I would have linked his pre-draft report from BA, but they have the absolute worst log-in page on the entire internet. Anyway, the passage above was typed up from the 2009 Prospect Handbook. We’re talking about a guy who once played infield in the SEC. He had a similar draft year statistically. And he’s really broken out in his late-20s. Any guesses? When I’ve done mystery comps like this in the past I wouldn’t reveal the player. Then I’d search my site about a different player years later, come across the mystery comp post, and have no idea myself who I was talking about. So, yeah, it’s Logan Forsythe. My future self thanks my present self. I like Senzel to hit the big leagues running a bit more easily than Forsythe (i.e., I don’t think Senzel will enter his age-28 season with an OPS+ of 85), so maybe that would bump Senzel up over Forsythe as a guy with a higher floor. A couple of peak years like Forsythe’s seems like a reasonable ceiling projection. That’s a damn fine player. Supports the original claim: Nick Senzel is really good.
(I typed the following up before realizing it doesn’t quite apply to Senzel in the way I first thought it might, but damned if I’m going to spend time on a paragraph and let it go to waste. Here it is: If we’re being fair, then it’s worth pointing out that some of the same team-based criticisms levelled at Corey Ray apply to Nick Senzel as well. If you recall, we knocked Ray’s outstanding 2016 performance some [just some] by pointing out that he had teammates who outdid him in just about every offensive category. Senzel has been great as well, but he’s only fourth on his own team in qualified batting average, second in on-base percentage, and first in slugging. It’s a weird and arguably unnecessary bar to hold college prospects to, but it’s a small point to potentially consider, at least in terms of player dominance and potentially enhanced hitting environments and/or scheduling softness.)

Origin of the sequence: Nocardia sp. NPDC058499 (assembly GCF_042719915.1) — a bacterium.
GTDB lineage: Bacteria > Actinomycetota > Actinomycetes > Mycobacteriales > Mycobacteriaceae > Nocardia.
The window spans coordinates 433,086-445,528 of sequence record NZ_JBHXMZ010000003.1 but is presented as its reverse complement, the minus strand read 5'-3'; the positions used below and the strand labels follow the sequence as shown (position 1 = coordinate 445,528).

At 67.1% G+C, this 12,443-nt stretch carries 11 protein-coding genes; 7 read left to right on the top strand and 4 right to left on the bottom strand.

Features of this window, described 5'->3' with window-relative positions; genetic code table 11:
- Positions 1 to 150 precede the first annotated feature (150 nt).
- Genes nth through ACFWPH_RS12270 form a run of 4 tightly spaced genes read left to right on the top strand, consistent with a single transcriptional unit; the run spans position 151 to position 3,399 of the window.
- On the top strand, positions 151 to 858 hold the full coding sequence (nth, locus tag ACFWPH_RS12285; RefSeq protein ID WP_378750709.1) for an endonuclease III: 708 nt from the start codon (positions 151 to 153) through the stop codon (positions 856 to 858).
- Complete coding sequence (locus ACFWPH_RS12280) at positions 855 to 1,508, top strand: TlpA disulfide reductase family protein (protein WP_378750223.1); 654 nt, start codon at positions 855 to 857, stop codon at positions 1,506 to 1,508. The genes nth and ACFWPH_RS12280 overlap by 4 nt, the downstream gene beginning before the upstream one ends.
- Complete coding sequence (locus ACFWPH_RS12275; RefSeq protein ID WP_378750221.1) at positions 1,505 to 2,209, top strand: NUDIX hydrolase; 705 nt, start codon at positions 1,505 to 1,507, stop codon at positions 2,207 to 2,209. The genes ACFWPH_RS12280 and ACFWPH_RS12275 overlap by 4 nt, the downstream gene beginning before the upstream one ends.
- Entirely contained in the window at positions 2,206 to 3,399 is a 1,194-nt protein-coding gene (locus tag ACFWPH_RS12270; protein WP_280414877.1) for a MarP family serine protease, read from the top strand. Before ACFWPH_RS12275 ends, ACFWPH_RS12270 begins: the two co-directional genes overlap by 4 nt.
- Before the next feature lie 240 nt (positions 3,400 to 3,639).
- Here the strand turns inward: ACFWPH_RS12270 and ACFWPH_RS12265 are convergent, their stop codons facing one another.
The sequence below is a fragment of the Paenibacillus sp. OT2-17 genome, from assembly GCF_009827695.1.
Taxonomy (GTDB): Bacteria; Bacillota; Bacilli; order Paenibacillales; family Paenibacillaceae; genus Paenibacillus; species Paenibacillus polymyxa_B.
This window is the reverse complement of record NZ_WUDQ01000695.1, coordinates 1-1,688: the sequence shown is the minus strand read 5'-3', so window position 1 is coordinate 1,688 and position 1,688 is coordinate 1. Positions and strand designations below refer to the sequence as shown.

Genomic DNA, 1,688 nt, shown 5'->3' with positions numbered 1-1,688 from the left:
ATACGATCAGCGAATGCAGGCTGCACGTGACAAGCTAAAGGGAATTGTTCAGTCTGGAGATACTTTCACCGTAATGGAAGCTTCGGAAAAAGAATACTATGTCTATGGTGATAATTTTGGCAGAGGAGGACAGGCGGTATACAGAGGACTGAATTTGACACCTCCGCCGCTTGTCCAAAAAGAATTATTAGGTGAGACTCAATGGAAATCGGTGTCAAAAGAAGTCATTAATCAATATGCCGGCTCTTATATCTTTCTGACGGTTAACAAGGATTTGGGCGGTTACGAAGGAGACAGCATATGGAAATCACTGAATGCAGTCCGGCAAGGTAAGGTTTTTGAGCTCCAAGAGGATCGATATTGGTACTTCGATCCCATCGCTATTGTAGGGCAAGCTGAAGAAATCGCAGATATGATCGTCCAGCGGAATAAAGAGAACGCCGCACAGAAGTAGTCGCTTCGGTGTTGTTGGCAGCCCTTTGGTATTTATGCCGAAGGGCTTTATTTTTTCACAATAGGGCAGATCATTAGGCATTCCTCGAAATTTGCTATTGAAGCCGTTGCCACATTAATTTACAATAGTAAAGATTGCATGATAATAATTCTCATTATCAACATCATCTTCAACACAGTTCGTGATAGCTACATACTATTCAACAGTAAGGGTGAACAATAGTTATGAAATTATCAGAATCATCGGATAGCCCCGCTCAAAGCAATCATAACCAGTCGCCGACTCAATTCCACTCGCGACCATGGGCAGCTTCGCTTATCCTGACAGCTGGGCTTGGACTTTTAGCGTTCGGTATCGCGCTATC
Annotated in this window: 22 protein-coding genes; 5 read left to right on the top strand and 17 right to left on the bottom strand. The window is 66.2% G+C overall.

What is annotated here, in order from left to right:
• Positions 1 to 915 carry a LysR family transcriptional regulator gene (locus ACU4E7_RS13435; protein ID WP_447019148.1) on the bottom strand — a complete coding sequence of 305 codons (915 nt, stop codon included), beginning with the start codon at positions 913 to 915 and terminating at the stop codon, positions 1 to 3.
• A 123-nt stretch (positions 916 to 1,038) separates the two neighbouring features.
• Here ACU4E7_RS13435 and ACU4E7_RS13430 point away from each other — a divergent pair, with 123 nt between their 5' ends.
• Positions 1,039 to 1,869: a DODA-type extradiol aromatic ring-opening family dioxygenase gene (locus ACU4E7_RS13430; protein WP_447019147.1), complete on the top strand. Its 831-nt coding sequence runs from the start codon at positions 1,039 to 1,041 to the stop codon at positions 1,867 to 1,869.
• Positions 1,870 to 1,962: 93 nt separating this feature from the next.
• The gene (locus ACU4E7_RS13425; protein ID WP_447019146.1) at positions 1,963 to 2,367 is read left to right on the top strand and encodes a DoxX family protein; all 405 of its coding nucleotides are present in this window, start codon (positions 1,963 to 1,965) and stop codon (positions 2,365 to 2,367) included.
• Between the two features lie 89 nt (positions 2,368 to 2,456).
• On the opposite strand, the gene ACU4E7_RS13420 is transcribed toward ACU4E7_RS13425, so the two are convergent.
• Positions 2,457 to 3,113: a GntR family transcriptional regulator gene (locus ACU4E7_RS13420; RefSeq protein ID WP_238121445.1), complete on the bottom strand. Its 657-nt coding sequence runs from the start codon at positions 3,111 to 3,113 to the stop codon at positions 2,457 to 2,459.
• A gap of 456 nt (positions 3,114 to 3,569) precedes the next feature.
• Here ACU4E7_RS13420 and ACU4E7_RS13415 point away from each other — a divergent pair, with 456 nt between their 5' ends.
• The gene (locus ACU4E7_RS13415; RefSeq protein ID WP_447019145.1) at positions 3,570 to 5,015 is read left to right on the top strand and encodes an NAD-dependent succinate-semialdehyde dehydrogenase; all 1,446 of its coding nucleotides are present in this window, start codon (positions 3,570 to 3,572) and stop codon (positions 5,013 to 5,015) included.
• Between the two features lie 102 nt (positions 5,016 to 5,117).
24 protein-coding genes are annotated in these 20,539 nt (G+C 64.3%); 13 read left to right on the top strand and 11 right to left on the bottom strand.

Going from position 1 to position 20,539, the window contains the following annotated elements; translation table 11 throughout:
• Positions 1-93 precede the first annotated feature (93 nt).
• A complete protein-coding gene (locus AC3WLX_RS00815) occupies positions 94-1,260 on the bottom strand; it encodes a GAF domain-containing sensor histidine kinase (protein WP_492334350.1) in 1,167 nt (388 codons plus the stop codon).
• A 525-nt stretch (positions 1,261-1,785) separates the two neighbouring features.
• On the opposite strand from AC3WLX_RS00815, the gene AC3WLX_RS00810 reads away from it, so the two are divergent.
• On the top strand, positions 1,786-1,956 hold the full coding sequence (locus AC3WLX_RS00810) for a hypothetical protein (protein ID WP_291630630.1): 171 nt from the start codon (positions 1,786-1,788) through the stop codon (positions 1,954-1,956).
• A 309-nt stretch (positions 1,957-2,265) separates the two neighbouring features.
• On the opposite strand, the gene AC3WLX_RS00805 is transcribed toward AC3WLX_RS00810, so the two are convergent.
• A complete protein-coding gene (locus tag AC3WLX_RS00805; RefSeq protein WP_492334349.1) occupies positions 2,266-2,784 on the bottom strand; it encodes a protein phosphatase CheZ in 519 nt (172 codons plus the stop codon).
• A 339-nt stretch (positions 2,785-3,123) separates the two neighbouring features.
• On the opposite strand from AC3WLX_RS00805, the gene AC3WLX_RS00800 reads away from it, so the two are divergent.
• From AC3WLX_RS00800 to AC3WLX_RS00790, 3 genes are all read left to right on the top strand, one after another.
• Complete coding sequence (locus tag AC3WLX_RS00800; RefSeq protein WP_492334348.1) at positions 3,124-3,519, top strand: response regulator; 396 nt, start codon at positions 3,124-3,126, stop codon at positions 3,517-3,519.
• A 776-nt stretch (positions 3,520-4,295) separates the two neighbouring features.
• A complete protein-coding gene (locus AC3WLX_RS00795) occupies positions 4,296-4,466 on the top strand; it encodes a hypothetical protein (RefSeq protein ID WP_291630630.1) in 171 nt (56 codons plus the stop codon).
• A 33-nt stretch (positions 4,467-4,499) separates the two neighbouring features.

Let’s talk about Greg Deichmann. This is me from the past…
“If he’s not a star for this team, I’m quitting the internet draft game” – January 6, 2015. I said that about SO 3B/2B Greg Deichmann last year and I stand by it today. His first year at LSU didn’t end in stardom and as an older sophomore he’s able to leave after this year, so this could be do-or-die time for my sterling reputation as a prospect soothsayer. Of course, if Deichmann leaves LSU after this year then that almost certainly would mean he had a huge season that positioned himself to be drafted high enough to make turning pro a smart decision. If not, then I’ll at least get another year to tout him as the great prospect that I think he is. Deichmann completely won me over as a hitter in the year or so before he enrolled at LSU. Loved the swing, hands, bat speed, everything. His red flag during his prep days was his age, but that’s no longer a concern as a draft-eligible sophomore playing in the SEC. The new worry — or the old worry, if you weren’t sold on Deichmann as a hitter as I once was — is his approach. If said approach can move from “swing at anything that moves” to something slightly more refined, then he’ll take off as a hitter. That’s what I’m banking on in 2016.